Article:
It Seemed to Them:
Early QST Editorials

1916 November

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A reflection on the first year of QST.


For eleven months we have all pushed hard to make QST the success which we all felt it deserved. Here is our twelfth number. Each one of the twelve showing a general improvement over the previous copy. Our first issue of December, 1915, contained only twenty-four pages. This issue has sixty. The first issue had six and one quarter pages of advertising which this issue has over twice as much. The December copy which follows tnis will be the Anniversary Number. In this QST, we hope to show a still further improvement which will make everyone of us feel glad he has played a part in making this magazine of the amateur, by the amateur, and for the amateur. But now let us keep up the good work by telling all our radio friends of the great success and the coming issue. Many have not yet subscribed. Help these to get their dollar for a year's subscription and you will be helping QST. Who dares to predict what strides we may make during the coming year?

Many hams spend a lot of time with parts catalogs. It was ever thus. The MESCO catalog was a great list of all kinds of electrical products, including wireless. Copies may still be available on Ebay. This is a page from the 1909 catalog.


We have received the latest copy of the Manual of Wireless Telegraphy gotten out by the Manhattan Electrical Supply Company. The standard of this little book is something which deserves recognition. To us, the first part of the catalogue is a wireless treatise on apparatus and all the things which an amateur likes to know of. Data of all descriptions may be found — an extract which covers the Government laws, diagrams, the codes, the abbreviations, the weather report code, curves for calculating wave length and all manner of interesting material. It is a book which will start beginners on the right path.

This catalogue indicates more to us than a mere description of apparatus offered for sale. It shows us the trend of amateur wireless. No longer are wireless instruments slapped together over night and described with a rough print on an equally rough piece of paper. Apparatus is designed and constructed with the greatest amount of care. The instruments have become standardized to a certain extent and this whole atmosphere is felt when one looks over the pages of the Manual of Wireless Telegraphy. Every page contains only the best of material and there is nothing which one would hesitate in recommending. Among the new instruments offered to the amateur trade which promise experimenting along research lines are: Standard Inductances, Calibrated Condensers, Resistance Boxes, Phantom Antenna Resistances, Spark Indicators, ad Audibility Meters. We hope all our readers will secure a copy and we feel confident that no one will be disappointed after looking it over.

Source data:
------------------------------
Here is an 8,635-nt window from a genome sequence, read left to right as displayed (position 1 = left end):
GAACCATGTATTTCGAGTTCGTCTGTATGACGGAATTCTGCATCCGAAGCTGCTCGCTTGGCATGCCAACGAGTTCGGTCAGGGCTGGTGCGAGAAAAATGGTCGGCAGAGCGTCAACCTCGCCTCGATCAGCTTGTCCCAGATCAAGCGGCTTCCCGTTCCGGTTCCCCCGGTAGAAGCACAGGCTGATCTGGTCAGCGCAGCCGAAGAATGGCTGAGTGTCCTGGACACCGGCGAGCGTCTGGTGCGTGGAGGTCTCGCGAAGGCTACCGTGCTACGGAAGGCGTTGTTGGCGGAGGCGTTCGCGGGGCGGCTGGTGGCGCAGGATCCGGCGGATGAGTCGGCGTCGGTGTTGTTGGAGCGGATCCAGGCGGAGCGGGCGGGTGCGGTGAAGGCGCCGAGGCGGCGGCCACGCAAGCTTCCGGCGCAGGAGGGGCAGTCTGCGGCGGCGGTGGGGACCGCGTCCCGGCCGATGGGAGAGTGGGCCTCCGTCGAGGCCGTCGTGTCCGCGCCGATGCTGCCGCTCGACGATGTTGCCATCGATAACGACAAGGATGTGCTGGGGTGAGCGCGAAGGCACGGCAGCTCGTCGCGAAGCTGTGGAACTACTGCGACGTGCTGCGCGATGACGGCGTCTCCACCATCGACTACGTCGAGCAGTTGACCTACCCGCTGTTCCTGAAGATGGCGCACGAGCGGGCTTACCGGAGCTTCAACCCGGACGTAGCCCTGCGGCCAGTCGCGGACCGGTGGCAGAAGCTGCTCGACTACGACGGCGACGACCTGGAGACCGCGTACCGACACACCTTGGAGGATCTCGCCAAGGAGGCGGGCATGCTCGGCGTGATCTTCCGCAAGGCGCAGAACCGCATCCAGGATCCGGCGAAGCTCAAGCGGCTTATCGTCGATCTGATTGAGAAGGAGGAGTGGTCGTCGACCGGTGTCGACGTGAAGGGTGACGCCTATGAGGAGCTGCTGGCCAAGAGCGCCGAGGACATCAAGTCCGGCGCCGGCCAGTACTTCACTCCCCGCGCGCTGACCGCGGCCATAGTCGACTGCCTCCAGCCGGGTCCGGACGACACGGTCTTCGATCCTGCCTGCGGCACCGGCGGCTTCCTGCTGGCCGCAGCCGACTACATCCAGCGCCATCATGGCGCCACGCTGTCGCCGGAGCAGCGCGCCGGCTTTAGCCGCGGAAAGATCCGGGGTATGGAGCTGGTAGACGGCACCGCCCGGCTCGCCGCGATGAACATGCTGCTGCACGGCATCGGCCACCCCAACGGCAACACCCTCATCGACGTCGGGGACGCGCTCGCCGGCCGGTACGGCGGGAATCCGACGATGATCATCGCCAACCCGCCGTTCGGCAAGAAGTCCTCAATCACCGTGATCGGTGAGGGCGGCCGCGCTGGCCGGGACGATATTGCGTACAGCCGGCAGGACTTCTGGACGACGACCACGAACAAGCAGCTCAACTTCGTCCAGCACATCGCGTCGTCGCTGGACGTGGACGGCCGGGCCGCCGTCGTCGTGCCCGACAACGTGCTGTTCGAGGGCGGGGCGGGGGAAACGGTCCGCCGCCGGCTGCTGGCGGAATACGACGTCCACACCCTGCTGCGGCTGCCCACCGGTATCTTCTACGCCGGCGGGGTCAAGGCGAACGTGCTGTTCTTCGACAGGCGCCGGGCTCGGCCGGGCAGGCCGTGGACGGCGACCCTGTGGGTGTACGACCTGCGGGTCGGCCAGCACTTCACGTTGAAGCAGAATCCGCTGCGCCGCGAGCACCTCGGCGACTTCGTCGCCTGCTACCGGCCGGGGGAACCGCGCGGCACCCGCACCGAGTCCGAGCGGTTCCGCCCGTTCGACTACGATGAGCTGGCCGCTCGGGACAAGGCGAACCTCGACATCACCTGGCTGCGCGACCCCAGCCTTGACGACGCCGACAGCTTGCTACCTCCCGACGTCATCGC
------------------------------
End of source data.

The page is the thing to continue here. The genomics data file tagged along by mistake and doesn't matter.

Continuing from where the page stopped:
Thinking about the first-ever ARRL Convention.


The membership in the eastern part of the country may be interested to know that a plan is on foot to hold a convention of all the League members who can attend in New York some time during the Christmas holiday season. Nothing like this has ever been attempted before. We have had meetings of Clubs and Societies of general character to discuss scientific questions in radio, but there has never been a convention of operating amateurs to discuss operating questions. It would be intensely interesting for many of us who hear each other nightly to meet and get acquainted.

The attendance at such a convention would be of course mostly local. Many members would come from a distance of a few miles. Several would probably come from a hundred and fifty miles. A few would come from five hundred miles. In the east this would mean a very large attendance, in all probability. Just the same, it
would not be by any manner of means, country wide. This is usually met by such Societies as the Institute of Electrical Engineers, the Institute of Mechanical Engineers, etc., etc., having branches organized and meet in the other large centers of the country. We could do the same. The fellows for some distance-around might meet in Cleveland Ohio, for example. There would be many who could get to Chicago. Probably St. Louis would draw a large number. In the Northwest, Portland or Seattle would be centers and in the Southwest, San Francisco and Los Angeles would have a large number of stations to draw from.

After the meeting in New York, it will develop what the sense of the great body of amateurs is. If it seems to be something which appeals to the majority of us, we could nominate representatives from the eastern section to meet representatives from ten western sections and thereby spread the intimacy of actual personal contact.

The plan is being developed and in subsequent issues, we hope to give further details.

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